Instruction Does Much, But Encouragement Does Everything.

In our society, it seems essential to be able to develop  connections between students and teachers. In order to gain respect, understanding, and to establish a fun learning opportunity, both student and teacher must have a mutual understanding of one another.

It is hard to try to create such a relationship  later on in  the school year  and  it is essential to start doing so from day one. I have seen many teachers waste this learning opportunity on the first day of class by going through the routine syllabus (that the kids are barely paying attention to) and going over the district’s policies (which the kids already know, but mostly ignore) when instead the time could be spent building the foundations for the classs. Don’t get me wrong, a syllabi is crucial to classroom structure and  establishing ground rules, but doing so in a moderately unconventional way could potentially be more effective. By standing on the top of desks, shouting sporadically, doing classroom exercises that make students think…all of these are ways that could help begin to establish the classroom, and an effective student-teacher relationship,  and make for an incredibly interesting year.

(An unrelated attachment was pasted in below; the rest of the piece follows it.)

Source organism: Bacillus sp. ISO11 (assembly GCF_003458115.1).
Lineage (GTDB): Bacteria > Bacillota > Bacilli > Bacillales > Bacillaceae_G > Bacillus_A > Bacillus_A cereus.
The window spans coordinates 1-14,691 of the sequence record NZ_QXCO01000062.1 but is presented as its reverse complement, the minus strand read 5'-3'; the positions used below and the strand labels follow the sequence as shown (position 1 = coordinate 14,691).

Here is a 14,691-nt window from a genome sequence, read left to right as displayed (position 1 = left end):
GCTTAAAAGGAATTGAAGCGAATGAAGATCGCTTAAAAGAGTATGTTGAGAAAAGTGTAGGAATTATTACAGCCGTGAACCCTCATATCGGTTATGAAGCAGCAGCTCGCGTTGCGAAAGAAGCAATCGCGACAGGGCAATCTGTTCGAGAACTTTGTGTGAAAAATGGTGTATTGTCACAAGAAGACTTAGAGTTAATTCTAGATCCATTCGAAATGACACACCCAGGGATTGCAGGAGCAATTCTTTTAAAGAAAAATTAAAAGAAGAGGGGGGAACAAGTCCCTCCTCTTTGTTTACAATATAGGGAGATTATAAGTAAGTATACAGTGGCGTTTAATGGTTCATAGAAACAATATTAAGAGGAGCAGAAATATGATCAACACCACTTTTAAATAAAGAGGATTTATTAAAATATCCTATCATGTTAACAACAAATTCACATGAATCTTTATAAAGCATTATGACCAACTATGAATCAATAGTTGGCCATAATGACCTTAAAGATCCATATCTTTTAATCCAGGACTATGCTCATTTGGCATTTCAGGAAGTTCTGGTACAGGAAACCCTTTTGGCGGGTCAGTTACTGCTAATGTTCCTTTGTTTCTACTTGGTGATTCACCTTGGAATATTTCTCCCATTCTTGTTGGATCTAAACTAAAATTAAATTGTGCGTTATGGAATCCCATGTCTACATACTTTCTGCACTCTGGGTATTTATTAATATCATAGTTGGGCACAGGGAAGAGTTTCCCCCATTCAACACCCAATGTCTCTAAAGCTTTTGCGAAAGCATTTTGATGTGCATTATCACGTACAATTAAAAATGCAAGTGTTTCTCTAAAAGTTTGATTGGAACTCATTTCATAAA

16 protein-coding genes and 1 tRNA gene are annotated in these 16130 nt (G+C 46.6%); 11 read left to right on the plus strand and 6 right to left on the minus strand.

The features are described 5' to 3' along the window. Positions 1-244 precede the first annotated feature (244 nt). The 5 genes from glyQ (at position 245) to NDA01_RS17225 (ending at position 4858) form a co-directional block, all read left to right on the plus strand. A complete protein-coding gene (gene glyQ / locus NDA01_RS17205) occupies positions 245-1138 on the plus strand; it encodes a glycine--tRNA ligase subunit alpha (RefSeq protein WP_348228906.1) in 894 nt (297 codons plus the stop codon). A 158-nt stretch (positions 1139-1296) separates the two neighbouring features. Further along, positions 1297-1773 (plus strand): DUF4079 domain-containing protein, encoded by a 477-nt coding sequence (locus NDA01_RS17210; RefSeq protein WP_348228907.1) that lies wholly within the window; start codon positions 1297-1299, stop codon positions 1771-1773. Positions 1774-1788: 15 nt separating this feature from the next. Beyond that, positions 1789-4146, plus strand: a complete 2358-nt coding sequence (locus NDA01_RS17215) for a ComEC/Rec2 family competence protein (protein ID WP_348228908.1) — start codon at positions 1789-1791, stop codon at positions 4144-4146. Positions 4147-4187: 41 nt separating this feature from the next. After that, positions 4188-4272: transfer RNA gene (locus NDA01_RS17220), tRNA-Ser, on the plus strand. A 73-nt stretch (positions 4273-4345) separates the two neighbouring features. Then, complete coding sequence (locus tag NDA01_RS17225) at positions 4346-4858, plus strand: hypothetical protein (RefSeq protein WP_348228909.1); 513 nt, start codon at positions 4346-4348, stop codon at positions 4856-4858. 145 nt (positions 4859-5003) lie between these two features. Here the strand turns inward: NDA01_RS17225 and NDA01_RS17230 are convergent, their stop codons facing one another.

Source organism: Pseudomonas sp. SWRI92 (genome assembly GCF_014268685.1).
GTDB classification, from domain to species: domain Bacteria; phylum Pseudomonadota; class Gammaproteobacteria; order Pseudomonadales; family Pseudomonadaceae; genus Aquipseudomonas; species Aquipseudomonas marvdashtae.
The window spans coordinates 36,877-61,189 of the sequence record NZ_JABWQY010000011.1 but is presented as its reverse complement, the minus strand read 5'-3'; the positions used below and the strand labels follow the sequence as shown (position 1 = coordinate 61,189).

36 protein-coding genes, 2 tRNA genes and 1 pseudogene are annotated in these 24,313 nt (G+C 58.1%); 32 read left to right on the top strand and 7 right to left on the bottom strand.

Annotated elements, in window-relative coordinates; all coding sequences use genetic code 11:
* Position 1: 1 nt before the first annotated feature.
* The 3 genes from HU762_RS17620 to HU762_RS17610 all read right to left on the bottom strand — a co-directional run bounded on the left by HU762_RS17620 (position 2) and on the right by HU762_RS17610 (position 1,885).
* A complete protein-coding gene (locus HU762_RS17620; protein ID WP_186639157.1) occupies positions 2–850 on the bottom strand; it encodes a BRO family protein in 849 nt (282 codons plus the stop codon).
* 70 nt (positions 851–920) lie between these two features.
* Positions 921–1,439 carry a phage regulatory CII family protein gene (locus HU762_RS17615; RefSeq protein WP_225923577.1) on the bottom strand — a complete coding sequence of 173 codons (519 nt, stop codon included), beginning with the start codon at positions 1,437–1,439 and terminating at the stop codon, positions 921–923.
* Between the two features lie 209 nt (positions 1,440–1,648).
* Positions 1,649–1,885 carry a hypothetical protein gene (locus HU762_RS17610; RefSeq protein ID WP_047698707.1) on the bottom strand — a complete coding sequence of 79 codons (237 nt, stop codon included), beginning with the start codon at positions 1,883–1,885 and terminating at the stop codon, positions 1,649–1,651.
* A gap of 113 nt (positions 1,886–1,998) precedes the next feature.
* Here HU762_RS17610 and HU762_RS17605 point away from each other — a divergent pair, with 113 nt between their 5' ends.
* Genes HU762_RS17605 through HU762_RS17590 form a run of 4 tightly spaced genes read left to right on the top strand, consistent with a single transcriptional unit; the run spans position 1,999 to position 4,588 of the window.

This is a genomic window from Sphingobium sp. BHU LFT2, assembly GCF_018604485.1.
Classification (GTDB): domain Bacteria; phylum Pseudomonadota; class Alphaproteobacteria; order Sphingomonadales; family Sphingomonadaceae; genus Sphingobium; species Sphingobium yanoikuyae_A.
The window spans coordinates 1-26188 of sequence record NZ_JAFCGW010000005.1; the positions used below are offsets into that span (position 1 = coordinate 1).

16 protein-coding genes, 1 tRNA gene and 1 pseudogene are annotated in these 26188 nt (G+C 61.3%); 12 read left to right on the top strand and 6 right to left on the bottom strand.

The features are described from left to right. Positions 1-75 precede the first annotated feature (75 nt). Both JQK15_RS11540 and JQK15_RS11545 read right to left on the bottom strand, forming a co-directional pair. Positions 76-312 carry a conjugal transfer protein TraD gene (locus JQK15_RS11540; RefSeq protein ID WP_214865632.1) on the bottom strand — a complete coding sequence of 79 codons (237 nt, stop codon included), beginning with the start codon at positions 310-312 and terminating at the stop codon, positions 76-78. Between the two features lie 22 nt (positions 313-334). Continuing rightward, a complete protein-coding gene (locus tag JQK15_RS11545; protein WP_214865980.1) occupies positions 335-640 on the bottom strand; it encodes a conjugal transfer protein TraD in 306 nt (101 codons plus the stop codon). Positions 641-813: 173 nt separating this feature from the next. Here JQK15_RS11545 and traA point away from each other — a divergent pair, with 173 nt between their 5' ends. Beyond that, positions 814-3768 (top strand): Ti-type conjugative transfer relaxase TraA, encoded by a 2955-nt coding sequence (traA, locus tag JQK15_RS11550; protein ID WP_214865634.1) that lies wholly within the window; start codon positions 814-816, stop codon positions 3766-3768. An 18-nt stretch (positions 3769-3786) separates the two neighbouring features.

Students spend approximately 6 hours per day, 5 days per week, 9 months per year with teachers. Doesn’t it just make sense that the relationships that they have with their teachers are positive, effective, and have meaning? I believe that having fun in the classroom is a stepping-stone to developing good classroom management skills and building firm student-teacher relationships. I also believe that trust needs to be established and incorporated during every class meeting. Students know when their teachers are putting on an act or when they are sincere, and as a result, teachers need to constantly check themselves to make sure that what they are doing is truly within the best interest of their students.

Improving Students’ Relationships with Teachers to Provide Essential Supports for Learning